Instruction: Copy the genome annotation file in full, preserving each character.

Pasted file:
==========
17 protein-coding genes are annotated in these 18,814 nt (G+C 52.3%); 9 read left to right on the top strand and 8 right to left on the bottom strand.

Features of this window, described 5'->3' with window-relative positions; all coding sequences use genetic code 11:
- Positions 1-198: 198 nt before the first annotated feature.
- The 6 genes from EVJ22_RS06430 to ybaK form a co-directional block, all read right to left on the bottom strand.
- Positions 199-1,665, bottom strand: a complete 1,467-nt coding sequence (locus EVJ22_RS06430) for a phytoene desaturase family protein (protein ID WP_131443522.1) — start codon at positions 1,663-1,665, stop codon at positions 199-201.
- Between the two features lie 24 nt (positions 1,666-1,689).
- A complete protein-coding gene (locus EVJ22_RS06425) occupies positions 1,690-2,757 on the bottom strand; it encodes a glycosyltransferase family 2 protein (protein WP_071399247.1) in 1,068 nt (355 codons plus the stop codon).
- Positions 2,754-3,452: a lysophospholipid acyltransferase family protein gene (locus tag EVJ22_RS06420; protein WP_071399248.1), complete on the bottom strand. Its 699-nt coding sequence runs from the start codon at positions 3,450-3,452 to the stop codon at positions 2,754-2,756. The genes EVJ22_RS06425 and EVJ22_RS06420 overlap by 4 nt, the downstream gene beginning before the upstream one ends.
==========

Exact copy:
17 protein-coding genes are annotated in these 18,814 nt (G+C 52.3%); 9 read left to right on the top strand and 8 right to left on the bottom strand.

Features of this window, described 5'->3' with window-relative positions; all coding sequences use genetic code 11:
- Positions 1-198: 198 nt before the first annotated feature.
- The 6 genes from EVJ22_RS06430 to ybaK form a co-directional block, all read right to left on the bottom strand.
- Positions 199-1,665, bottom strand: a complete 1,467-nt coding sequence (locus EVJ22_RS06430) for a phytoene desaturase family protein (protein ID WP_131443522.1) — start codon at positions 1,663-1,665, stop codon at positions 199-201.
- Between the two features lie 24 nt (positions 1,666-1,689).
- A complete protein-coding gene (locus EVJ22_RS06425) occupies positions 1,690-2,757 on the bottom strand; it encodes a glycosyltransferase family 2 protein (protein WP_071399247.1) in 1,068 nt (355 codons plus the stop codon).
- Positions 2,754-3,452: a lysophospholipid acyltransferase family protein gene (locus tag EVJ22_RS06420; protein WP_071399248.1), complete on the bottom strand. Its 699-nt coding sequence runs from the start codon at positions 3,450-3,452 to the stop codon at positions 2,754-2,756. The genes EVJ22_RS06425 and EVJ22_RS06420 overlap by 4 nt, the downstream gene beginning before the upstream one ends.